Mythology of the Moon

Mythology of the Moon

 

In legend, the Moon was seen as the home of the Goddess or as the Goddess Herself and like the Sun was among the first things to be created.

The Creation Of The Moon

The Navajo legend tells of the creation of the Sun and Moon. The first people emerged from the Underworld to live on the surface of the Earth. But the Earth was dark and cold and so First Man and First Woman fashioned two disks from glowing crystal quartz to form the Sun and Moon so that there would be light by both day and night.

First the Sun disk was adorned with a mask of blue turquoise with red coral around its edge and it offered warmth as well as light. First Man and First Woman next attached eagle and lark feathers to the Sun so that its light and heat would be cast to all four corners of the Earth. The Sun disk was fixed in the Eastern sky with lightning darts. First Man and First Woman paused to admire the great beauty they had created for the day and then turned to the night.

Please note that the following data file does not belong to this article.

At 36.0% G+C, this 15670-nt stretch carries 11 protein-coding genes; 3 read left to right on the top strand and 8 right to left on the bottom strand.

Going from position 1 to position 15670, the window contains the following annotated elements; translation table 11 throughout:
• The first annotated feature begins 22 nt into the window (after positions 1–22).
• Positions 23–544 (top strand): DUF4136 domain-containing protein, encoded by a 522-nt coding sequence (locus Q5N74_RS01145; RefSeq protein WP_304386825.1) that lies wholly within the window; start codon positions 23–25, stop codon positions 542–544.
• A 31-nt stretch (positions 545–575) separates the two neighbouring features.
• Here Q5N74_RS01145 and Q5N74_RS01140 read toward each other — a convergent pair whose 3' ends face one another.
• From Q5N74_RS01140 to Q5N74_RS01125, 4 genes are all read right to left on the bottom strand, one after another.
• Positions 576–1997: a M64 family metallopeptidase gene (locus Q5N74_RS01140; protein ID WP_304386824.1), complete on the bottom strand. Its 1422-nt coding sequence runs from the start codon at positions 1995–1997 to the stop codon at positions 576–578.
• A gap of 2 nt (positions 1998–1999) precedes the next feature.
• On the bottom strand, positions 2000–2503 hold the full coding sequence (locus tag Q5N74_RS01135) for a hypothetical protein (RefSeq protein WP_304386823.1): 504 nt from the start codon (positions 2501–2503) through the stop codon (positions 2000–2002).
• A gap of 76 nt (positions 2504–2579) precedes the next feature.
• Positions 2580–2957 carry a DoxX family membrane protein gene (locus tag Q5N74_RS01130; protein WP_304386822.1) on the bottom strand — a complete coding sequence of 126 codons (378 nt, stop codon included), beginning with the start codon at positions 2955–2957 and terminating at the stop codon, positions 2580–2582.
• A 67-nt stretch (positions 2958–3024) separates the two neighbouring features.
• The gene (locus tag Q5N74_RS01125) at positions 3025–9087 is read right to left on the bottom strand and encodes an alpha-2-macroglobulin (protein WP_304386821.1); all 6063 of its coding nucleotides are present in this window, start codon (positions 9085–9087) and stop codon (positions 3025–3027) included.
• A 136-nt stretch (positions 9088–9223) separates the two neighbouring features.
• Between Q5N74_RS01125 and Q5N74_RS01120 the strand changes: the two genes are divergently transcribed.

The moon disk was decorated with clear shimmering crystal and pearl white shells, and like the Sun was fixed high in the sky. But to the sorrow of the first people, their creations were static and lifeless.

Two wise old men offered their spirits to the disks that they might live and move forever. First Man and First Woman then marked out the daily path of the Sun by fixing twelve eagle feathers at equal points. At dawn, the Sun began to move across the sky, warming and illuminating all in the blackness beneath. At dusk, the Sun returned tired from his journey, and the Moon, also adorned with eagle feathers began his course.

However, Wind Boy, who thought it unfair that the Moon should have to travel so far by night alone, blew his strong breezes so that the moon might glide effortlessly across the darkened heavens. However, the moon’s eagle feathers blew across his face, temporarily blinding him and so to this day the moon follows an irregular passage across the night sky.